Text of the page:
In the foothills of the Himalayas, the heavens open and toxic rain drills the earth of Jim Corbett national park. Bear Grylls is pacing like a … No! Stop! Resist the Grylls compulsion to reverse anthropomorphise. Like a … posh white ex-SAS soldier-turned-“survivalist” exaggerating jeopardy for the sake of his TV series (on Discovery Channel). Better. He has got “pre-match nerves”. This is what happens when “two men and a bunch of Secret Service meet in the jungle surrounded by tigers”. And the other man squaring up to the wild happens to be the prime minister of India.
Hours later, the motorcade appears carrying the far-right nationalist leader once widely rebuked as a Hindu supremacist, but now a perfectly palatable subject for the Grylls treatment. Come on, Grylls took Barack Obama to Alaska. In the reign of false equivalence, why not Narendra Modi?
Grylls gestures them along the track, a lone white man directing traffic in an otherwise unpeopled Indian landscape. Actually, the way he ushers the prime minister into his own national park is reminiscent of our testosterone-fuelled PM doing his utmost to shepherd Scotland’s first minister through her own front door last month. Oh, deluded machismo. No matter the environment, there is no camouflaging your condescending stripes.
“India is a country full of diversity,” the prime minister announces, when he can get a word in between Grylls whitesplaining India to him. “A hundred languages, 1,600 dialects …” Never mind that this is from a leader implicated in the 2002 Gujarat massacre, in which more than 1,000 people, mainly Muslims, were killed, mutilated and raped. This is Modi the sage and nature lover who reminds us, as Grylls hands him a spear fashioned out of bark and virility, that his beliefs don’t allow him to kill.
It is hard to think of a more monstrous exemplar of our times than this Putin-style propaganda exercise, both praised and ridiculed when it aired in India earlier this week, masquerading as, well, what exactly? Entertainment? News? One wants to say what next, but the truth is this is it. We have arrived at the inconceivable and it looks like Grylls and Modi were sniffing elephant dung in the north Indian wilderness while, reportedly, a terror attack played out in Kashmir. The programme went out days after Modi imposed direct rule over the disputed region. His government now stands accused of acting without legal authority by revoking Kashmir’s special status. So even though one has used up all the synonyms for “unconscionable” in the thesaurus, when the unspeakable keeps on coming, so too must the words.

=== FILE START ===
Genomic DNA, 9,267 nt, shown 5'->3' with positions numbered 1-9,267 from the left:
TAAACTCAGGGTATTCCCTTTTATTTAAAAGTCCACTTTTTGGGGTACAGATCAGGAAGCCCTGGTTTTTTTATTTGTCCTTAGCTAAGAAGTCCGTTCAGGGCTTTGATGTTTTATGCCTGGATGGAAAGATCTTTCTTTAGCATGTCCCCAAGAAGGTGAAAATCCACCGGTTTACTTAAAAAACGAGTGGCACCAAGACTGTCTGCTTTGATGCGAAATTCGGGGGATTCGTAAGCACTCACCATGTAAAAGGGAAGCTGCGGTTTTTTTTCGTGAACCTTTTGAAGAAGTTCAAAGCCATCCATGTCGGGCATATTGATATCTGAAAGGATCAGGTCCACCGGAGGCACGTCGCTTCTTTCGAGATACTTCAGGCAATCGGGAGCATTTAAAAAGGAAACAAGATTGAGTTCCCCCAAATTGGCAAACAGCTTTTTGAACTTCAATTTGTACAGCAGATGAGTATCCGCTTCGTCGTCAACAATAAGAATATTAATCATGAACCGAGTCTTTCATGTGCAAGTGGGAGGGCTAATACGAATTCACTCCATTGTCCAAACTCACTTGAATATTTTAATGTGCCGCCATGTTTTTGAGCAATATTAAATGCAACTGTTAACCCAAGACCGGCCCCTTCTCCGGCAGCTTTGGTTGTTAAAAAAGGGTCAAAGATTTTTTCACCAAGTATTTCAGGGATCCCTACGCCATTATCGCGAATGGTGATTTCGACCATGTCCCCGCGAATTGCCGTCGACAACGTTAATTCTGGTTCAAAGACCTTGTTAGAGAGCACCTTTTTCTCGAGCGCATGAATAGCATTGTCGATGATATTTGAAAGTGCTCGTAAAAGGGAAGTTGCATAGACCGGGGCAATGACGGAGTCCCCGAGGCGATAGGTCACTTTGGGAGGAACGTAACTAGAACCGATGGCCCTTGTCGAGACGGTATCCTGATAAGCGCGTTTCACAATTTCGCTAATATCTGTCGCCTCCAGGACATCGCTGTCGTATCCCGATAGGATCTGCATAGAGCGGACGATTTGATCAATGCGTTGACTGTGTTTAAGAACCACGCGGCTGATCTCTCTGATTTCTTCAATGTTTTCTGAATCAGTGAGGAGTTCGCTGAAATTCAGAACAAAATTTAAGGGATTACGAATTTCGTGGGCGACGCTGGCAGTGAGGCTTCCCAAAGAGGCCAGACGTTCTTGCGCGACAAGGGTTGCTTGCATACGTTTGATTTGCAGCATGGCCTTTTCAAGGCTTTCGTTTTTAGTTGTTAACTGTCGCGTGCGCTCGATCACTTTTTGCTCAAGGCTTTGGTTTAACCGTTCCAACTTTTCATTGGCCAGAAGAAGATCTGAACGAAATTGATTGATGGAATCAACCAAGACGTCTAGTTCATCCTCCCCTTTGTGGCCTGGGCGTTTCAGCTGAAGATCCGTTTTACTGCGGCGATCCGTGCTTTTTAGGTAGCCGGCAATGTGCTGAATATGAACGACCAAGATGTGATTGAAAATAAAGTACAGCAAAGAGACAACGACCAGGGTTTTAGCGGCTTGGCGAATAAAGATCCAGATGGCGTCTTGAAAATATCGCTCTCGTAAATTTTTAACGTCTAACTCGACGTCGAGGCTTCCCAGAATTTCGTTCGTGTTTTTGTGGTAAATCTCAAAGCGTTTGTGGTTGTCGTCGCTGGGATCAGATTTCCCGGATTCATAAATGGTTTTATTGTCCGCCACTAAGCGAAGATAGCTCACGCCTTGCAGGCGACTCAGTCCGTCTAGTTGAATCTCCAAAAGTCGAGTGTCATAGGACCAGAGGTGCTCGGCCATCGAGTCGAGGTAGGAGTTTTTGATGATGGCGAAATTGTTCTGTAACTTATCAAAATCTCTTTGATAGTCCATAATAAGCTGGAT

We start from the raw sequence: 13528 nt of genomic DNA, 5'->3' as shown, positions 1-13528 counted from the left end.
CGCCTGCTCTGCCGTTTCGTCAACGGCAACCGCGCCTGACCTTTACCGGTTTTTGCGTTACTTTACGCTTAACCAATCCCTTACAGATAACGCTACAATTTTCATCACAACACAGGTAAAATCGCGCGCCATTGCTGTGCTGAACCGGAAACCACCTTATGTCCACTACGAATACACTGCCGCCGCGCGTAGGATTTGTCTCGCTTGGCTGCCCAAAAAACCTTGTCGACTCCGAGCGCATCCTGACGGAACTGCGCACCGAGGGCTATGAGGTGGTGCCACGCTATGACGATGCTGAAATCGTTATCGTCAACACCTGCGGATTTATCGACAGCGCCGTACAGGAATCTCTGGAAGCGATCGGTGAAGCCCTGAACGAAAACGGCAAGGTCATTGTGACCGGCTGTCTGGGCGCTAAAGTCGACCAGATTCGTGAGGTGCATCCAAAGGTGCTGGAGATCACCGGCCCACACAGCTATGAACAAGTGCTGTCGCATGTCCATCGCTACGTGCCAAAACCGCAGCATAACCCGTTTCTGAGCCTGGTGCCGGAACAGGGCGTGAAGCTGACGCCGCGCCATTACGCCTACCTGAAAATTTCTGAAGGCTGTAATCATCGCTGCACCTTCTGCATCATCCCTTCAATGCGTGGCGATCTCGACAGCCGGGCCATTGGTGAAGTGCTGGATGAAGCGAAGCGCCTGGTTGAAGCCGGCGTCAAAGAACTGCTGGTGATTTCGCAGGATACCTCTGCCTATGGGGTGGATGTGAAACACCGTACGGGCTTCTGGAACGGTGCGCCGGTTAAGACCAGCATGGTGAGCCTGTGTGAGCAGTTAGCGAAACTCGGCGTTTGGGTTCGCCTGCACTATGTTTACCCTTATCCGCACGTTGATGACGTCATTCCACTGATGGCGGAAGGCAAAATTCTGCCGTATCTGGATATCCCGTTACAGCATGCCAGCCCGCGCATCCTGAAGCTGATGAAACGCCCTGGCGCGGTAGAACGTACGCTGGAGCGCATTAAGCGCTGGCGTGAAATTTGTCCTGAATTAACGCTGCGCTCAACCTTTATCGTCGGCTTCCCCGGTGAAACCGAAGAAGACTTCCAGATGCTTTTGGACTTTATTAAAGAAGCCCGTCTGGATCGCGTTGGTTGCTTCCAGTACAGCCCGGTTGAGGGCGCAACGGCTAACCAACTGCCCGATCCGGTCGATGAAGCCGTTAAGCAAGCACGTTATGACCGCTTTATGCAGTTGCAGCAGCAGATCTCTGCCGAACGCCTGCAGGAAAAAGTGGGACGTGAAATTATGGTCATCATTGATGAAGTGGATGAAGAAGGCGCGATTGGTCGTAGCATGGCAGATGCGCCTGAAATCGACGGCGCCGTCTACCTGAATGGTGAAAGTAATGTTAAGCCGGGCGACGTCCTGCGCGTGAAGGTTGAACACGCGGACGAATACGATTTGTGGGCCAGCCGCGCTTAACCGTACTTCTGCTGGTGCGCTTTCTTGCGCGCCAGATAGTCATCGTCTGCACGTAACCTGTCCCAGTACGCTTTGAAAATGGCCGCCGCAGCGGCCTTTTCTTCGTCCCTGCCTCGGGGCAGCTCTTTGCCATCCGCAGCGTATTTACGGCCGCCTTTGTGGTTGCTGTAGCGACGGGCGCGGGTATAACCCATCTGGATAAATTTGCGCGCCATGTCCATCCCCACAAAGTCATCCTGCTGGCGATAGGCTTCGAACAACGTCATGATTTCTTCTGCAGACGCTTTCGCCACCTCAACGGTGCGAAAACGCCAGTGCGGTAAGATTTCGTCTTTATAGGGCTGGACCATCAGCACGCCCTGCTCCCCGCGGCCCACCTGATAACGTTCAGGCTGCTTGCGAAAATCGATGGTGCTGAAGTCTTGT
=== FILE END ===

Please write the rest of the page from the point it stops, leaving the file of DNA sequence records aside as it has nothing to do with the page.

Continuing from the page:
The strongmen set off on an adventure that, unfortunately, none of us will forget, crossing five miles of grassland teeming with tigers, “the absolute ninjas of concealment”, as Grylls calls them. Not one is seen. Perhaps the ninjas of concealment are repelled by the swarm of camera crew, Secret Service, and the sight of two chest-beating men failing to listen to each other. Anyway, that doesn’t stop Grylls from banging on about how dangerous the enterprise is. “You are the most important man in India,” he gushes. “My job is to keep you alive, sir.”
They sail across a freezing river on a makeshift raft, plunging deeper into the mythical land of Modi’s self-image. We hear about his impoverished childhood; his teens spent learning from yogis in the Himalayas; and the 13 years as chief minister of Gujarat, during which the massacre took place, before “my country decided I needed to do this job”. We hear how this perilous hike, in which the only real danger lies in the loss of one’s moral compass, is Modi’s first holiday in 18 years, and how he has never felt fear, which is truly terrifying. “In my mind it never occurs to me who I am,” he says. “I am above all this.” To which Grylls can only sigh: “You’re an inspiration.”
They talk about climate change, less the problem of governments and more about our lifestyles because: “We exploit nature for our own enjoyment.” Over neem tea, they decide that it is up to the people of India to sort it out. Finally, it is time for the leader of the largest democracy in the world to return to his chopper. “Before we go, could you allow me the privilege to say a little prayer for you,” Grylls asks. And he gives thanks, “for this great man and this great country”. He attempts a joke about the prime minister’s underpants. And I, a Hindu by birth and an atheist by experience, found a prayer forming on my lips. God help us all.